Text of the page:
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Hoffmann, R. A wiki for the life sciences where authorship matters. Nature Genetics (2008)

Compartmentalization of autocrine signal transduction pathways in Sis-transformed NIH 3T3 cells.

The transforming protein of simian sarcoma virus is homologous to the platelet-derived growth factor (PDGF) B-chain. Fibroblasts transformed with simian sarcoma virus constitutively produce a growth factor that stimulates the endogenous tyrosine kinase of PDGF receptors in an autocrine manner. Autophosphorylation of PDGF receptors upon ligand stimulation provides binding sites for Src homology 2 domains of intracellular signaling molecules, which thereby become activated. We have characterized the PDGF receptor-mediated signal transduction in NIH 3T3 cells transformed with a PDGF B-chain cDNA (Sis 3T3 cells) in the absence and presence of suramin, a polyanionic compound that quenches PDGF- induced mitogenicity and reverts the transformed phenotype of the Sis 3T3 cells. Our data show that in the presence of suramin the general level of tyrosine phosphorylation was decreased. Nevertheless, autophosphorylated receptors complexed with substrates persisted in the cells. Suramin had no effect on activation of phosphatidylinositol 3'-kinase or on tyrosine phosphorylation of phospholipase C-gamma and GTPase-activating protein of Ras. On the other hand, kinase activation of Src and Raf-1, phosphorylation of protein-tyrosine phosphatase 1D/Syp and Shc, and complex formation with Grb2 were greatly diminished by suramin. A possible explanation for our findings is that different PDGF receptor-coupled signaling pathways are active in different structural or functional compartments in the cell. Those pathways that are not affected by suramin might elicit distinct cellular responses, which are not sufficient for growth and transformation.[1]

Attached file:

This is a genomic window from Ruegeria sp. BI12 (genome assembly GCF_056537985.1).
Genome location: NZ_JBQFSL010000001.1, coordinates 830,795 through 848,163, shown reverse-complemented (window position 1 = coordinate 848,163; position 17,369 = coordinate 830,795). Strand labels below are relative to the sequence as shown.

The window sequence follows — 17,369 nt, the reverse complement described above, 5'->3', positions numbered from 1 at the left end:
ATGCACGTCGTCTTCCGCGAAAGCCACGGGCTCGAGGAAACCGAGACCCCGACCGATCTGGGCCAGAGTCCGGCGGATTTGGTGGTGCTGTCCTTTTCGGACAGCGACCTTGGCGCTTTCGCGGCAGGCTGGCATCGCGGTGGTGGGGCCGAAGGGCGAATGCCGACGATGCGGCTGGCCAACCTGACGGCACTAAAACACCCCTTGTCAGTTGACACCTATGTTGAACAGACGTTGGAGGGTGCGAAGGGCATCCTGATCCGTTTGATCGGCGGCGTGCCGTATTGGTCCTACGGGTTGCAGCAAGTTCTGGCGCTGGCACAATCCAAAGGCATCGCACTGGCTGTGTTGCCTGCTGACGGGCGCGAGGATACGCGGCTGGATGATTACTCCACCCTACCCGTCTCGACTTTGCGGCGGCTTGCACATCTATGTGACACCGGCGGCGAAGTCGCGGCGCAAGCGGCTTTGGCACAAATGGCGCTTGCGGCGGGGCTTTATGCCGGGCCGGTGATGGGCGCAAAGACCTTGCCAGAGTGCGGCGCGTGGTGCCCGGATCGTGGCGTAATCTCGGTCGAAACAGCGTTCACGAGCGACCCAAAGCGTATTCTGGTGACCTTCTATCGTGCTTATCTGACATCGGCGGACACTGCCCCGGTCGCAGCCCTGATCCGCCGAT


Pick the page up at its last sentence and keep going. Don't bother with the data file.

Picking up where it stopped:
1. Compartmentalization of autocrine signal transduction pathways in Sis-transformed NIH 3T3 cells. Valgeirsdóttir, S., Eriksson, A., Nistér, M., Heldin, C.H., Westermark, B., Claesson-Welsh, L. J. Biol. Chem. (1995) [Pubmed]
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